The Patent Trial and Appeal Board (PTAB) recently designated two more opinions as “precedential” dealing with its discretion to reject petitions for inter partes review (IPR) or similar post-grant reviews. Under 35 U.S.C. § 325(d), the Board has discretion to reject a petition where “the same or substantially the same prior art or arguments previously were presented to the Office.” The Board has issued previous precedential decisions addressing how it will exercise this discretion and in particular set out six relevant factors (commonly referred to as Becton Dickenson factors) to consider, including the similarities and material differences between the asserted prior art and the prior art involved during examination, the cumulative nature of the asserted art and the previously examined art, and the extent to which the asserted art was evaluated during examination.
These recent decisions applied the Becton Dickenson factors to address unexamined prior art that, according to the patent owner, was “substantially the same” as prior art presented during prosecution. In the Advanced Bionics v. MED-EL Elektromedizinische Gerate decision, the Board analyzed the asserted prior art and invalidity arguments and exercised its discretion to reject the petition in light of similar prior art and arguments in the prosecution history, while in Oticon Medical v. Cochlear the Board similarly analyzed the asserted prior art and arguments in light of the prosecution history but reached the opposite conclusion and granted inter partes review. Taken together, these decisions further clarify the scope of the Section 325(d) analysis the Board applies when deciding whether to institute a review of an issued patent. These decisions highlight another pitfall for petitioners who do not sufficiently differentiate their prior art arguments from those considered during the initial Patent Office examination. They also provide fertile ground for patent owners drafting their Preliminary Responses in which they can focus on the pre-institution Section 325(d) inquiry, while keeping their powder dry on the merits in case a review is instituted.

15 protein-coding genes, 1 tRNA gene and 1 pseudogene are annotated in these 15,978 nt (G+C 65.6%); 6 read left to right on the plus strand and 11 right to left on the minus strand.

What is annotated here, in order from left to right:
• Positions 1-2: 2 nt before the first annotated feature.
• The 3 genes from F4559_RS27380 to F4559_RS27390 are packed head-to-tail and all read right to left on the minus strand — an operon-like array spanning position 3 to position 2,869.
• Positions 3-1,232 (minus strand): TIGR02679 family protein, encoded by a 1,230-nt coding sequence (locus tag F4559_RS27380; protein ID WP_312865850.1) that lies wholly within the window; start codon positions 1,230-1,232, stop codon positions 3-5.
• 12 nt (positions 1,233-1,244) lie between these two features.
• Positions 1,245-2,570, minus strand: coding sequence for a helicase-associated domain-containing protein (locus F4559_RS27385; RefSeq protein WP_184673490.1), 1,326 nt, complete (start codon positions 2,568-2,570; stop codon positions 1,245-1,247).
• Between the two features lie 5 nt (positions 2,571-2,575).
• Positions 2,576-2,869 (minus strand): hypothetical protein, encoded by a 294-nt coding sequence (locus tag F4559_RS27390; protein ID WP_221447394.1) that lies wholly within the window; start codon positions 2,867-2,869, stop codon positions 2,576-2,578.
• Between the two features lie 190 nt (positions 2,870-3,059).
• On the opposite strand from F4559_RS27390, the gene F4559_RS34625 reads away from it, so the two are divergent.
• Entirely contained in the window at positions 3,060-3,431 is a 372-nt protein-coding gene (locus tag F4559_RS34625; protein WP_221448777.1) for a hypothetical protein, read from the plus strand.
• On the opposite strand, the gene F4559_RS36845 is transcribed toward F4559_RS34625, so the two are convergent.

Advanced Bionics, LLC v. MED-EL Elektromedizinische Geräte GmbH, IPR2019-01469 (Paper 6—denying institution)
In this decision, the Board applied a two-part framework for determining whether to exercise its discretion under Section 325(d). First, the Board considered whether the prior art and arguments presented in the IPR petition were “the same or substantially the same” as prior art and arguments previously presented during prosecution. The Board applied the Becton, Dickinson factors and determined that the petition, which relied on a prior art reference cited during prosecution in combination with other references that were not cited during prosecution, relied on the “same or substantially the same prior art” previously presented. It is worth nothing that the Board closely parsed the prosecution history to determine that the petitioner was advancing new references to meet certain claim limitations in substantially the same way the patent examiner had during prosecution based on similar references. Having found the first part of the framework satisfied, the Board next considered whether the petition demonstrated that the Patent Office “erred in a manner material to the patentability of challenged claims.” Because the petition did not show that the examiner erred when considering the prior art during prosecution, the Board concluded that it was appropriate to exercise its discretion to reject the IPR petition. This decision is not appealable.
Oticon Medical AB v. Cochlear Limited, IPR2019-00975 (Paper 10—granting institution)
As in Advanced Bionics, the petition in Oticon Medical relied on some prior art that was cited during prosecution and other prior art that was not cited. The patent owner argued in its Preliminary Response that the “new” prior art was merely cumulative of another reference that was considered during prosecution. Applying the Becton Dickinson factors, the Board closely compared the cited prior art identified by the patent owner and the “new” prior art cited in the petition. The Board contrasted the references (one describing a bone screw and the other a dental implant) and found them different in structure and function, and it further found that the prior art reference in the IPR petition provided a functional advantage because it dispersed stress on bone. The Board then determined that the examiner had not considered the teachings of the prior art cited in the IPR and that the examiner therefore erred (apparently by not identifying and considering it during prosecution). The Board concluded therefore that it would not exercise its discretion under Section 325(d).